No, turning Magus of the Moon into an Elk will not stop it from affecting nonbasic lands.
Both of these effects in question are continuous effects, so their interaction is described by the Interaction of Continuous Effects rules section, commonly called the "layer system". The first part of that section is the most relevant here:
613.1. The values of an object’s characteristics are determined by starting with the actual object. For a card, that means the values of the characteristics printed on that card. For a token or a copy of a spell or card, that means the values of the characteristics defined by the effect that created it. Then all applicable continuous effects are applied in a series of layers in the following order:
613.1a Layer 1: Copy effects are applied. See rule 706, “Copying Objects.” 613.1b Layer 2: Control-changing effects are applied.
613.1c Layer 3: Text-changing effects are applied. See rule 612, “Text-Changing Effects.”
613.1d Layer 4: Type-changing effects are applied. These include effects that change an object’s card type, subtype, and/or supertype.
613.1e Layer 5: Color-changing effects are applied.
613.1f Layer 6: Ability-adding effects, ability-removing effects, and effects that say an object can’t have an ability are applied.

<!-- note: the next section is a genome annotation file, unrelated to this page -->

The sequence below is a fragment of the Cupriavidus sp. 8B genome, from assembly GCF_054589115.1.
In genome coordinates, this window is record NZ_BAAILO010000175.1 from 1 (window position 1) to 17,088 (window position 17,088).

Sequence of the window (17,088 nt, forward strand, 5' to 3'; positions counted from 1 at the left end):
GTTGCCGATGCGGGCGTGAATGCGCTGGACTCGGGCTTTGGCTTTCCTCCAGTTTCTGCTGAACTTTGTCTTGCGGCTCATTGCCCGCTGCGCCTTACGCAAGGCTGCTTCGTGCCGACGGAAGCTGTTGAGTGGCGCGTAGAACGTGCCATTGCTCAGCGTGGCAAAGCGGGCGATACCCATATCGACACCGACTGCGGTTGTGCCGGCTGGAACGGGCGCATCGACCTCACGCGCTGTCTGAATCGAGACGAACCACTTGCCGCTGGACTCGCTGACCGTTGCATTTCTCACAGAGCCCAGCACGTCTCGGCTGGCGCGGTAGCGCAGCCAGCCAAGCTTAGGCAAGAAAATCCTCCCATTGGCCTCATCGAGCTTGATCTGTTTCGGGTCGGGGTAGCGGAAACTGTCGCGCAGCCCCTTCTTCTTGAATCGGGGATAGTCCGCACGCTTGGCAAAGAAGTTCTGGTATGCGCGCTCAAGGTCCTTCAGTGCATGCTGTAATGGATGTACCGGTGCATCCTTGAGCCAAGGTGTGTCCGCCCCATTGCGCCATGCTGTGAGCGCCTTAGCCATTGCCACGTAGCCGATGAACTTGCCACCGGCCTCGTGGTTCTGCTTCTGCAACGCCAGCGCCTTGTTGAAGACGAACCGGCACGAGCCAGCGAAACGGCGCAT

613.1g Layer 7: Power- and/or toughness-changing effects are applied.
Magus of the Moon's effect applies at layer 4: it changes the type of nonbasic lands to Mountain. Oko's effect applies at layers 4, 5, 6, and 7: it turns the permanent into an Elk Creature, makes it green, removes its abilities, and makes it a 3/3. So, as 613.1 says, the continuous effects are applied in that order.
First, Magus of the Moon turns nonbasic lands into Mountains and Oko's effect turns the Magus into an Elk. Second, Oko's effect turns the Magus green. Third, Oko's effect removes the Magus's ability. And fourth, Oko's effect turns the Magus into a 3/3.
You may be wondering, then, how Magus of the Moon also ends up removing abilities from nonbasic lands, if its effect only applies in layer 4. The answer is rule 305.7:
If an effect sets a land’s subtype to one or more of the basic land types, the land no longer has its old land type. It loses all abilities generated from its rules text, its old land types, and any copy effects affecting that land, and it gains the appropriate mana ability for each new basic land type. Note that this doesn’t remove any abilities that were granted to the land by other effects. Setting a land’s subtype doesn’t add or remove any card types (such as creature) or supertypes (such as basic, legendary, and snow) the land may have. If a land gains one or more land types in addition to its own, it keeps its land types and rules text, and it gains the new land types and mana abilities.